Traveller letters: Why won't you let us talk, Qantas?


I recently returned to Sydney from Singapore in business class with Qantas. The crew were very excited as we were the first passengers on the Airbus 330-300 since its refurbishment. My partner and I were situated in the middle row seats 5E and 5Fand we discovered there was an immovable partition between us which prevented us from talking during the flight home which was quite upsetting. I am mystified by the reason for this as normally these seats have a moveable privacy screen so what has happened, Qantas?

Although the flight left Singapore at 8pm, the only food available was a snack, no dinner, which I felt was unacceptable for a Business Class flight.

Carol Hartwell


I recently flew Malaysian Airways, which has a terrible time of late. I flew business from Denpasar to Kuala Lumpur, and then economy to Bangkok. The service was professional, smart and efficient. One staff told me they have low morale and need support because many citizens of Asian countries won't fly with them. He said staff are worried about their future. I flew them, they were great, and you need to fly them too! Please support them.

Kieran McGregor


Catherine Burrows (Traveller Letters, March 7-8) must be joking in saying that she expects Sydney Airport Corporation to spend money fixing the toilets at Kingsford-Smith's international terminal. That would result in the airport's millions of dollars profit being short the few dollars needed for the plumber's bill.

John Sparke

Catherine Burrows' letter regarding the shocking state of Sydney International Airport's toilets on two separate occasions serves to remind us all of what a run-down dump this airport terminal building continues to be.

For years this facility has been slammed by reviewers as one of the worst value for money capital city airports on the mainland. Air Traveller Rating and Review Agency Skytrax respondents give this old world patchwork quilt an average rating of a whole 2.5 stars. Nothing short of a complete embarrassment by international standards.


Phillip Regan

EDITOR'S NOTE: Traveller recently had a similarly poor experience at Sydney Airport with the floor in a men's toilet prior to immigration covered in the fetid contents of a spilled duty-free alcohol purchase and as well as an overflowing urinal. There was no indication of how to report the state of the facilities.


My wife and I recently had a holiday in Raratonga, Cook Islands, to celebrate her significant birthday. A wonderful holiday destination. We flew direct to Raratonga with Air New Zealand and being a five-hour flight we paid an extra $40 per seat for the "works" service in economy. I must say the value for this package can be best described as marginal. As we flew home to Sydney via Auckland we decided to save our $40 for the "works" package and eat during our stopover in Auckland Airport (I love those NZ beef pies). The flight was three hours' duration and I was seated next to a lovely Canadian couple who had the "works " package. I enjoyed watching them having their meal. After two hours flying and after the "works package" people were served, I was offered a glass of water or a cup of coffee/tea. Now I know the airlines are doing it tough but not providing a pack of motel style biscuits with my coffee is taking cost cutting to a new level.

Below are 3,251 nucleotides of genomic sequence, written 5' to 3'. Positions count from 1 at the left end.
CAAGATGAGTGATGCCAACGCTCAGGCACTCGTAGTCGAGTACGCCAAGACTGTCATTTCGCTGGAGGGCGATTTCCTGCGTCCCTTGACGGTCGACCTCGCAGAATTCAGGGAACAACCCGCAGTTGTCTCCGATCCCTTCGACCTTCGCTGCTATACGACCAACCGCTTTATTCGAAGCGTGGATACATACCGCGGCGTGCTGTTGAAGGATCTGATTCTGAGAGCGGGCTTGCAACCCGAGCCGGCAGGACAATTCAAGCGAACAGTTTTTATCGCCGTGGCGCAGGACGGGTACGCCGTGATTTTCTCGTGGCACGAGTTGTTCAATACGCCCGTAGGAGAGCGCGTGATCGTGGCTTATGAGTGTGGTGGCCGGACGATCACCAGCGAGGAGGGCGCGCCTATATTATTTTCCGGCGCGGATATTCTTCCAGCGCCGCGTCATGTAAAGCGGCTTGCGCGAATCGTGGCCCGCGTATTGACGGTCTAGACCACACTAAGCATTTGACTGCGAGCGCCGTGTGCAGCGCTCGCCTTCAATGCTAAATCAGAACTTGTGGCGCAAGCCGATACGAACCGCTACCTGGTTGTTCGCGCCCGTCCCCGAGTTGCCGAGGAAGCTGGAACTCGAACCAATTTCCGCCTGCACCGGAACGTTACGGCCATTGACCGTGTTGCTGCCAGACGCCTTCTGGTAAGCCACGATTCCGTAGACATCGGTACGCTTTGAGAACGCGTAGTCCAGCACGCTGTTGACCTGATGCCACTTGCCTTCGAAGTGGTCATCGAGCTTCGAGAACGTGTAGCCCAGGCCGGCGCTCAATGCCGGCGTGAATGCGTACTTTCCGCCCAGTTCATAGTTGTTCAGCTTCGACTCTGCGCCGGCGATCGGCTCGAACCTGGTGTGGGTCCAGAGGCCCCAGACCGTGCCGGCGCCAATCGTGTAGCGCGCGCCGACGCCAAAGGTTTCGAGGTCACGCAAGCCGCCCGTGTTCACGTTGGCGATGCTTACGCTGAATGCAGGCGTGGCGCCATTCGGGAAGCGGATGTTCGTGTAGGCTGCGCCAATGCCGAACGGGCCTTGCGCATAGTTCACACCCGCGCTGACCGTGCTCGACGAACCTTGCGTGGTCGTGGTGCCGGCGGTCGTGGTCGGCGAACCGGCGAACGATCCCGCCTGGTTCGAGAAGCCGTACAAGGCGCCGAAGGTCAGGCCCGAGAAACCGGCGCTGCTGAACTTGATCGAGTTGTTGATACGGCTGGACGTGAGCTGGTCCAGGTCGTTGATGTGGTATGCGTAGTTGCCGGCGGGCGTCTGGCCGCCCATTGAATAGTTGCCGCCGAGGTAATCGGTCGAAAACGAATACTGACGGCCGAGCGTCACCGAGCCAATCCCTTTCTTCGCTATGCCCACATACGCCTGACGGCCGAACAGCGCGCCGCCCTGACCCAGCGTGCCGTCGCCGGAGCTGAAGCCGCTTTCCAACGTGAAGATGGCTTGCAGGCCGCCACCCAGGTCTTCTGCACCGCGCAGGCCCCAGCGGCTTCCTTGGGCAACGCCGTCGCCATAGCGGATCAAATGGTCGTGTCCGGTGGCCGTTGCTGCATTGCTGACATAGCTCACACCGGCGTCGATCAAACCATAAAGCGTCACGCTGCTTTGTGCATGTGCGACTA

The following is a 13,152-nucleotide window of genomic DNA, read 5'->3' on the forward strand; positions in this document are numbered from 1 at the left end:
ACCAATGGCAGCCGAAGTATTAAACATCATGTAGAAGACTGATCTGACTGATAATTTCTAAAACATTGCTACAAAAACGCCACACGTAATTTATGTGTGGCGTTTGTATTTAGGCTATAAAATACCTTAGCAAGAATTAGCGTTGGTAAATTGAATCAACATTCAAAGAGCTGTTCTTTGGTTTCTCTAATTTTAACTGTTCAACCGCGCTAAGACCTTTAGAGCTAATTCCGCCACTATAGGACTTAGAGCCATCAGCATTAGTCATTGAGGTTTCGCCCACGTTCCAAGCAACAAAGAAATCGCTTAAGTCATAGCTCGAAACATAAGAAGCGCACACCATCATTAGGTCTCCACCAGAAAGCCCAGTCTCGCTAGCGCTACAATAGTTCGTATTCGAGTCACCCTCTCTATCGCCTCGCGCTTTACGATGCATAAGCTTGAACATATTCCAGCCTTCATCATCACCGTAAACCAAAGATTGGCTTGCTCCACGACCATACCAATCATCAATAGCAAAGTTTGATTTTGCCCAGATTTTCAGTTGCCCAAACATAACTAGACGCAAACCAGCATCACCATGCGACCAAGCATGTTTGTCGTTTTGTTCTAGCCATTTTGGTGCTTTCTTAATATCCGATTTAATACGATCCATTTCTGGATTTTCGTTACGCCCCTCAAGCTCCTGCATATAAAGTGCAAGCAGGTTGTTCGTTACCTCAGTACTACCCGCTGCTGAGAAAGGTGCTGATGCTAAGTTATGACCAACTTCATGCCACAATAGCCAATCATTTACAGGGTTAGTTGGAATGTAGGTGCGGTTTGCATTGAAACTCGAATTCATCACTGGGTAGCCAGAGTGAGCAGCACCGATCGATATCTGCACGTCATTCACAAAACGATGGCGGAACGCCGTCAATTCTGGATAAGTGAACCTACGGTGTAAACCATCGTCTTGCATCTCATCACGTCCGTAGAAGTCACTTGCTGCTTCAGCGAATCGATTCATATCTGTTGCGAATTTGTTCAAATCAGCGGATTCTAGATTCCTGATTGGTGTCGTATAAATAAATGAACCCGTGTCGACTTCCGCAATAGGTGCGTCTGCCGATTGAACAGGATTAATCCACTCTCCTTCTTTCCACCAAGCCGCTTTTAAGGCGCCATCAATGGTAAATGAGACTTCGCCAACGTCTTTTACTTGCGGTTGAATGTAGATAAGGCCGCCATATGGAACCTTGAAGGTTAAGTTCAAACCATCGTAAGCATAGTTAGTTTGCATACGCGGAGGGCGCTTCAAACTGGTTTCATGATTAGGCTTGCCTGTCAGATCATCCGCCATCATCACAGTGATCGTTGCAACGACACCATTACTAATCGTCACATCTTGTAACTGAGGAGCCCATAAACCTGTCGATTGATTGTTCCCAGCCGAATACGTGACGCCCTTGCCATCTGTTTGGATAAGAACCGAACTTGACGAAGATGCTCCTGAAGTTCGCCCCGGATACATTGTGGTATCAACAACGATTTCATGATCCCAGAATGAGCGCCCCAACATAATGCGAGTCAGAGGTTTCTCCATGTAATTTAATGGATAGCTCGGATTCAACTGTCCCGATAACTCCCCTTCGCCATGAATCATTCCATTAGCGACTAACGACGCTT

Kevin Oldfield


I always have a silent giggle and a wry smile almost every time an aircraft lands and the flight service director gives the arrival talk ("welcome to ... the local time is ..." etc). The talk invariably ends with advice to keep your seat belt securely fastened until the plane comes to a "complete stop" and the captain turns off the seat belt sign. Could someone please inform me as to the meaning of "complete stop"? In my view something is either moving or it is stopped. There is no degree about it. When an aircraft is "stopped" it is "completely stopped". Most airlines say "completely stopped" and I just wonder why they insist on murdering the English language in this way. I am more than happy to be enlightened.

Andrew Traill


Last week's letter of the week reminded me of the time my sister and I were on a bus tour of Europe. Before booking we were told that it was expected to tip the driver and tour guide a certain percentage at the end of the tour. Both driver and guide did an admirable job and we were most happy to give the full tip. However the evening before the last day the fellow Australians on the tour gathered together to ask if we could all put our tips together and thereby give a group tip that would require us to give less. We advised them that we had already prepared our tips for the full amount and would not be joining them. I was very disappointed at my fellow Australians parsimonious ways and was very embarrassed to be one of them.

Eric & Joan Hansen


Sometime last year in Traveller I read a recommendation to use the French SNCF site ( rather than the Australian agents to book train travel in France. I'd like to thank whoever made the recommendation having just saved roughly $170 on two tickets – $85 as opposed to $255 for two seniors in a group of four – on the TGV from Paris to Bordeaux.

Beryl Cathro